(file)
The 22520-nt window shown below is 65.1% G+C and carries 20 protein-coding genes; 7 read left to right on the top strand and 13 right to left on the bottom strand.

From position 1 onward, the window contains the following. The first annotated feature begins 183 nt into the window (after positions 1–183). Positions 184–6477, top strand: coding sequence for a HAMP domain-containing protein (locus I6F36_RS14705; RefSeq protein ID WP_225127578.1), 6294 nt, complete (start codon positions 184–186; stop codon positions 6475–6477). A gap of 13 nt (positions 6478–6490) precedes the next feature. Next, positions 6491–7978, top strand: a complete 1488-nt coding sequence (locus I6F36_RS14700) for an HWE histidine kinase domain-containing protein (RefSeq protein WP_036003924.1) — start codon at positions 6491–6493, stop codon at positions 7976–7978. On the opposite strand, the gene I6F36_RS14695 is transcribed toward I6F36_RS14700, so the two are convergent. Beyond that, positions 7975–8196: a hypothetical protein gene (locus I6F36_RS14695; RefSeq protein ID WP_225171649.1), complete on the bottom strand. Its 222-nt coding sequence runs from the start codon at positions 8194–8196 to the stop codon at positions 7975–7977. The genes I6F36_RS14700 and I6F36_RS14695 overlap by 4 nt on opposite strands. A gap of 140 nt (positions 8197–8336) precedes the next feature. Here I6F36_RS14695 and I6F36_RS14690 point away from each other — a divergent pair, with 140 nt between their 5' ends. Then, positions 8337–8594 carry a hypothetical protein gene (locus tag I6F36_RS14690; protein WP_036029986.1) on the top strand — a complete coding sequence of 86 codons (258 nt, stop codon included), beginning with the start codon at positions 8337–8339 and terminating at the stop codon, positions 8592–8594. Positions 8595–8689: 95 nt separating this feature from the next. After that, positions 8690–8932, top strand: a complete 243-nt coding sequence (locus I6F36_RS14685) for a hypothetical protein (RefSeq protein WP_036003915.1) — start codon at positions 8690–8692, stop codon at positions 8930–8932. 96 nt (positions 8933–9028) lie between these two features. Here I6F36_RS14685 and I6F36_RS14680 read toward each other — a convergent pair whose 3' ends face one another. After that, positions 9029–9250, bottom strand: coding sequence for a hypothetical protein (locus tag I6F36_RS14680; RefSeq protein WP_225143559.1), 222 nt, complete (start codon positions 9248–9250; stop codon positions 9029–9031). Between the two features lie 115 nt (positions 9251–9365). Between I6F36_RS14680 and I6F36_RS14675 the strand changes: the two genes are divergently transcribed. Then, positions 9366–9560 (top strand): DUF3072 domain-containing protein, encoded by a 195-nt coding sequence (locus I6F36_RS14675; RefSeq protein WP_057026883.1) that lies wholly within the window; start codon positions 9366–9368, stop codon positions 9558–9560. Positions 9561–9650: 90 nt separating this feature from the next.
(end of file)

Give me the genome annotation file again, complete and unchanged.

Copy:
The 22520-nt window shown below is 65.1% G+C and carries 20 protein-coding genes; 7 read left to right on the top strand and 13 right to left on the bottom strand.

From position 1 onward, the window contains the following. The first annotated feature begins 183 nt into the window (after positions 1–183). Positions 184–6477, top strand: coding sequence for a HAMP domain-containing protein (locus I6F36_RS14705; RefSeq protein ID WP_225127578.1), 6294 nt, complete (start codon positions 184–186; stop codon positions 6475–6477). A gap of 13 nt (positions 6478–6490) precedes the next feature. Next, positions 6491–7978, top strand: a complete 1488-nt coding sequence (locus I6F36_RS14700) for an HWE histidine kinase domain-containing protein (RefSeq protein WP_036003924.1) — start codon at positions 6491–6493, stop codon at positions 7976–7978. On the opposite strand, the gene I6F36_RS14695 is transcribed toward I6F36_RS14700, so the two are convergent. Beyond that, positions 7975–8196: a hypothetical protein gene (locus I6F36_RS14695; RefSeq protein ID WP_225171649.1), complete on the bottom strand. Its 222-nt coding sequence runs from the start codon at positions 8194–8196 to the stop codon at positions 7975–7977. The genes I6F36_RS14700 and I6F36_RS14695 overlap by 4 nt on opposite strands. A gap of 140 nt (positions 8197–8336) precedes the next feature. Here I6F36_RS14695 and I6F36_RS14690 point away from each other — a divergent pair, with 140 nt between their 5' ends. Then, positions 8337–8594 carry a hypothetical protein gene (locus tag I6F36_RS14690; protein WP_036029986.1) on the top strand — a complete coding sequence of 86 codons (258 nt, stop codon included), beginning with the start codon at positions 8337–8339 and terminating at the stop codon, positions 8592–8594. Positions 8595–8689: 95 nt separating this feature from the next. After that, positions 8690–8932, top strand: a complete 243-nt coding sequence (locus I6F36_RS14685) for a hypothetical protein (RefSeq protein WP_036003915.1) — start codon at positions 8690–8692, stop codon at positions 8930–8932. 96 nt (positions 8933–9028) lie between these two features. Here I6F36_RS14685 and I6F36_RS14680 read toward each other — a convergent pair whose 3' ends face one another. After that, positions 9029–9250, bottom strand: coding sequence for a hypothetical protein (locus tag I6F36_RS14680; RefSeq protein WP_225143559.1), 222 nt, complete (start codon positions 9248–9250; stop codon positions 9029–9031). Between the two features lie 115 nt (positions 9251–9365). Between I6F36_RS14680 and I6F36_RS14675 the strand changes: the two genes are divergently transcribed. Then, positions 9366–9560 (top strand): DUF3072 domain-containing protein, encoded by a 195-nt coding sequence (locus I6F36_RS14675; RefSeq protein WP_057026883.1) that lies wholly within the window; start codon positions 9366–9368, stop codon positions 9558–9560. Positions 9561–9650: 90 nt separating this feature from the next.